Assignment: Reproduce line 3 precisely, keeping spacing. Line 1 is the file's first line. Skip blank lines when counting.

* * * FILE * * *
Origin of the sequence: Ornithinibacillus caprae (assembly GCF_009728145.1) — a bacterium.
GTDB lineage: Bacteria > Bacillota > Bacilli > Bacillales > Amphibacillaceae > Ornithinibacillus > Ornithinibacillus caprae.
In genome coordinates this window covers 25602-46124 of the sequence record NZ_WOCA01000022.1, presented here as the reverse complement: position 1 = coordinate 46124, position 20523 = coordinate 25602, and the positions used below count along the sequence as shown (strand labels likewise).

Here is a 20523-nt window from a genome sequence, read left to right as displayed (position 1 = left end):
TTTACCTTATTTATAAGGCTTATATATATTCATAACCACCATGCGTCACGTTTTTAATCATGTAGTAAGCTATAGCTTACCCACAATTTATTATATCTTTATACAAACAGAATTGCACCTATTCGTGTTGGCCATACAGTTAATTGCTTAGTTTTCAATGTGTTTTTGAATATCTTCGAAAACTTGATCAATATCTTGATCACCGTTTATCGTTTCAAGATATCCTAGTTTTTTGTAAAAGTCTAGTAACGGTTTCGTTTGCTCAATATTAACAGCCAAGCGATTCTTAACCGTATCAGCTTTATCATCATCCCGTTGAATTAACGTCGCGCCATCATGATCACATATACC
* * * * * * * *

In genome coordinates this window covers 25602-46124 of the sequence record NZ_WOCA01000022.1, presented here as the reverse complement: position 1 = coordinate 46124, position 20523 = coordinate 25602, and the positions used below count along the sequence as shown (strand labels likewise).